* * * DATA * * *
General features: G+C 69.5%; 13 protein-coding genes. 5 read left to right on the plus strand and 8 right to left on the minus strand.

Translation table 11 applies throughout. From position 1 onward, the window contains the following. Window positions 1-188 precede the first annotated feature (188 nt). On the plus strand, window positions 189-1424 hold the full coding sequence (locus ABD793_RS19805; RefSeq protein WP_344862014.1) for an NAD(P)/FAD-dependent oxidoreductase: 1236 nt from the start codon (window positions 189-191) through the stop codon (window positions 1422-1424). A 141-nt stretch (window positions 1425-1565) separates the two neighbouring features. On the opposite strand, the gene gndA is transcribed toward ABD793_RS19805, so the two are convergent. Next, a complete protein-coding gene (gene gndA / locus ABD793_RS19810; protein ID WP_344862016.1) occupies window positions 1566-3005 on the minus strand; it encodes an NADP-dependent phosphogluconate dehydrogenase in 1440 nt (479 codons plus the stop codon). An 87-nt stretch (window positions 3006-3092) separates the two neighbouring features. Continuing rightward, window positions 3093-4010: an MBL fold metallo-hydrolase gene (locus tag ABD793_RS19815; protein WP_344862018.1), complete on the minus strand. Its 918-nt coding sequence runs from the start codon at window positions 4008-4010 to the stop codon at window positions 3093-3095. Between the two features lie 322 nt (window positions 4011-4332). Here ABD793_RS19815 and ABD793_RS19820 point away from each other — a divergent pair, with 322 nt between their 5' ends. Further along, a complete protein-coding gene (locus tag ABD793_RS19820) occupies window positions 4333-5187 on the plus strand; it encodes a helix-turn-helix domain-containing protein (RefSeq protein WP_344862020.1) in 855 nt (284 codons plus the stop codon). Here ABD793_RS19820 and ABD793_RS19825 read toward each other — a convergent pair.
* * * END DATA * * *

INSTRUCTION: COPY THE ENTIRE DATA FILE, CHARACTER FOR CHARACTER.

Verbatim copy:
General features: G+C 69.5%; 13 protein-coding genes. 5 read left to right on the plus strand and 8 right to left on the minus strand.

Translation table 11 applies throughout. From position 1 onward, the window contains the following. Window positions 1-188 precede the first annotated feature (188 nt). On the plus strand, window positions 189-1424 hold the full coding sequence (locus ABD793_RS19805; RefSeq protein WP_344862014.1) for an NAD(P)/FAD-dependent oxidoreductase: 1236 nt from the start codon (window positions 189-191) through the stop codon (window positions 1422-1424). A 141-nt stretch (window positions 1425-1565) separates the two neighbouring features. On the opposite strand, the gene gndA is transcribed toward ABD793_RS19805, so the two are convergent. Next, a complete protein-coding gene (gene gndA / locus ABD793_RS19810; protein ID WP_344862016.1) occupies window positions 1566-3005 on the minus strand; it encodes an NADP-dependent phosphogluconate dehydrogenase in 1440 nt (479 codons plus the stop codon). An 87-nt stretch (window positions 3006-3092) separates the two neighbouring features. Continuing rightward, window positions 3093-4010: an MBL fold metallo-hydrolase gene (locus tag ABD793_RS19815; protein WP_344862018.1), complete on the minus strand. Its 918-nt coding sequence runs from the start codon at window positions 4008-4010 to the stop codon at window positions 3093-3095. Between the two features lie 322 nt (window positions 4011-4332). Here ABD793_RS19815 and ABD793_RS19820 point away from each other — a divergent pair, with 322 nt between their 5' ends. Further along, a complete protein-coding gene (locus tag ABD793_RS19820) occupies window positions 4333-5187 on the plus strand; it encodes a helix-turn-helix domain-containing protein (RefSeq protein WP_344862020.1) in 855 nt (284 codons plus the stop codon). Here ABD793_RS19820 and ABD793_RS19825 read toward each other — a convergent pair.